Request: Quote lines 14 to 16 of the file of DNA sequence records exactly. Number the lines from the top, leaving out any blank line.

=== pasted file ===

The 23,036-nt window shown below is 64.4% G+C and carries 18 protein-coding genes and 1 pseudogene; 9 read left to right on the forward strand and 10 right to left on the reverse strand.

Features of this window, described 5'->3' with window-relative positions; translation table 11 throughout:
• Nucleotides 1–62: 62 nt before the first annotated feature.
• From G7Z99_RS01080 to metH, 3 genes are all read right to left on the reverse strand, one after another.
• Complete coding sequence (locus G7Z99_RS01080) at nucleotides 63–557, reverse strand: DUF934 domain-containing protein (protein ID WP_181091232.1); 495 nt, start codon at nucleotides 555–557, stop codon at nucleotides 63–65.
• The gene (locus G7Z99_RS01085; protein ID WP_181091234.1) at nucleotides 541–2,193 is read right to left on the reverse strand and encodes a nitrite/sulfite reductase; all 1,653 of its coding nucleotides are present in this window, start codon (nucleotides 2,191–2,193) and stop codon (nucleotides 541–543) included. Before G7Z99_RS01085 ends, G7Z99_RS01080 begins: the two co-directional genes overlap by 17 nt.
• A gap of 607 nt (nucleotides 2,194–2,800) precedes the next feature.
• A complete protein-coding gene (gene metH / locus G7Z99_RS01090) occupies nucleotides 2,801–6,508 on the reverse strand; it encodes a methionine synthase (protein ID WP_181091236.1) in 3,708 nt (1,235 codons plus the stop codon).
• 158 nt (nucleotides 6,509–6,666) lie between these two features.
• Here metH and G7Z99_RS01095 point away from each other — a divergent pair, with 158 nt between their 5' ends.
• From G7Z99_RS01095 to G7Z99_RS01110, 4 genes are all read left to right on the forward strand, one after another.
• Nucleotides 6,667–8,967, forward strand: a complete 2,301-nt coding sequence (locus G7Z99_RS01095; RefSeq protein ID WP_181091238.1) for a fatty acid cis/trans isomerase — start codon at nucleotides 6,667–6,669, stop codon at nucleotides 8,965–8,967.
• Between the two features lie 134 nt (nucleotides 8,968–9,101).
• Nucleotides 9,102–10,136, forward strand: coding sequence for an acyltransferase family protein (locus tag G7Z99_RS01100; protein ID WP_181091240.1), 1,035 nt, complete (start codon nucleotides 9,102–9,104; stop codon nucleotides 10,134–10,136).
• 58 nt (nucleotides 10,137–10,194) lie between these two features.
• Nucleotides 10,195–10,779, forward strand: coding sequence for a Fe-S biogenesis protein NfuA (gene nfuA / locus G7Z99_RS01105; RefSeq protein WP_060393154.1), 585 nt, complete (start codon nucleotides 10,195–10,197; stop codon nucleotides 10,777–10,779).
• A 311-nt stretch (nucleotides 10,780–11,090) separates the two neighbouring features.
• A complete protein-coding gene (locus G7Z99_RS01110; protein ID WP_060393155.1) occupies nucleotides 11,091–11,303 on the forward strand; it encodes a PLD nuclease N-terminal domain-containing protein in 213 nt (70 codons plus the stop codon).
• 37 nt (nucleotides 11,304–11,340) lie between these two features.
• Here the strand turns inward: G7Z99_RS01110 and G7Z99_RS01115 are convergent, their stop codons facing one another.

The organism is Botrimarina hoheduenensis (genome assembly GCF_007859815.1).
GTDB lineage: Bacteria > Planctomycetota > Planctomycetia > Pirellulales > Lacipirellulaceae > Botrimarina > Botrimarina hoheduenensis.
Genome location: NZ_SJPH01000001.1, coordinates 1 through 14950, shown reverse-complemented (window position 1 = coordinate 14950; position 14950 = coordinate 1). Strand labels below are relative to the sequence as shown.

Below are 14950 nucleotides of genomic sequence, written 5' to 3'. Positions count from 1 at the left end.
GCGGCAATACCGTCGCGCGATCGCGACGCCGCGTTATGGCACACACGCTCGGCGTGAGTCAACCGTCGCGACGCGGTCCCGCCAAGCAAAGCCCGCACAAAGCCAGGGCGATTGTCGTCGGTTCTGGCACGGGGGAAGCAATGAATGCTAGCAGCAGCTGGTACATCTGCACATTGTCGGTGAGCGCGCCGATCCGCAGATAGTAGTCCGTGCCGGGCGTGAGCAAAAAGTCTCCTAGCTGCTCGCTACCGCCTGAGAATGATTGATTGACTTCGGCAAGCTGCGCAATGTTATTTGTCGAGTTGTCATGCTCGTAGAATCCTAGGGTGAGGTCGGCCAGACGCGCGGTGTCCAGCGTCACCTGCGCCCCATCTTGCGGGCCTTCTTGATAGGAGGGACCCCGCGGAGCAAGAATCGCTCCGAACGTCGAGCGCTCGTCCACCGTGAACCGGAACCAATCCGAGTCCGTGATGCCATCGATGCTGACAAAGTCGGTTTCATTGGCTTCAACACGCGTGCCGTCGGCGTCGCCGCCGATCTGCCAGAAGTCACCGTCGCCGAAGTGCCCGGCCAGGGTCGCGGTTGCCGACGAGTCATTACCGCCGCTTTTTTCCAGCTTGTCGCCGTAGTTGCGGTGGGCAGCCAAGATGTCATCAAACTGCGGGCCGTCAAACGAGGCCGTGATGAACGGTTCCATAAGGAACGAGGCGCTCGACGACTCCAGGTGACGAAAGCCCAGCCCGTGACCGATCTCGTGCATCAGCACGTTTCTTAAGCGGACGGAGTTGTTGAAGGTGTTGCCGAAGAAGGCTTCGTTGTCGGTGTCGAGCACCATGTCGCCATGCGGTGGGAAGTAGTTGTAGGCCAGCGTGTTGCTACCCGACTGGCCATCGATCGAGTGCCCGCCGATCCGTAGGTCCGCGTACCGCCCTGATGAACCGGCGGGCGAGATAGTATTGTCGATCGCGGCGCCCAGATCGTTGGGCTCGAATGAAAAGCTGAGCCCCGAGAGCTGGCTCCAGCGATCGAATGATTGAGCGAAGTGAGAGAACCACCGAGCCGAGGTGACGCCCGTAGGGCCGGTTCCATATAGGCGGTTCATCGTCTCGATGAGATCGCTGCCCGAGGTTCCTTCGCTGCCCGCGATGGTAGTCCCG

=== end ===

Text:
• Nucleotides 9,102–10,136, forward strand: coding sequence for an acyltransferase family protein (locus tag G7Z99_RS01100; protein ID WP_181091240.1), 1,035 nt, complete (start codon nucleotides 9,102–9,104; stop codon nucleotides 10,134–10,136).
• 58 nt (nucleotides 10,137–10,194) lie between these two features.
• Nucleotides 10,195–10,779, forward strand: coding sequence for a Fe-S biogenesis protein NfuA (gene nfuA / locus G7Z99_RS01105; RefSeq protein WP_060393154.1), 585 nt, complete (start codon nucleotides 10,195–10,197; stop codon nucleotides 10,777–10,779).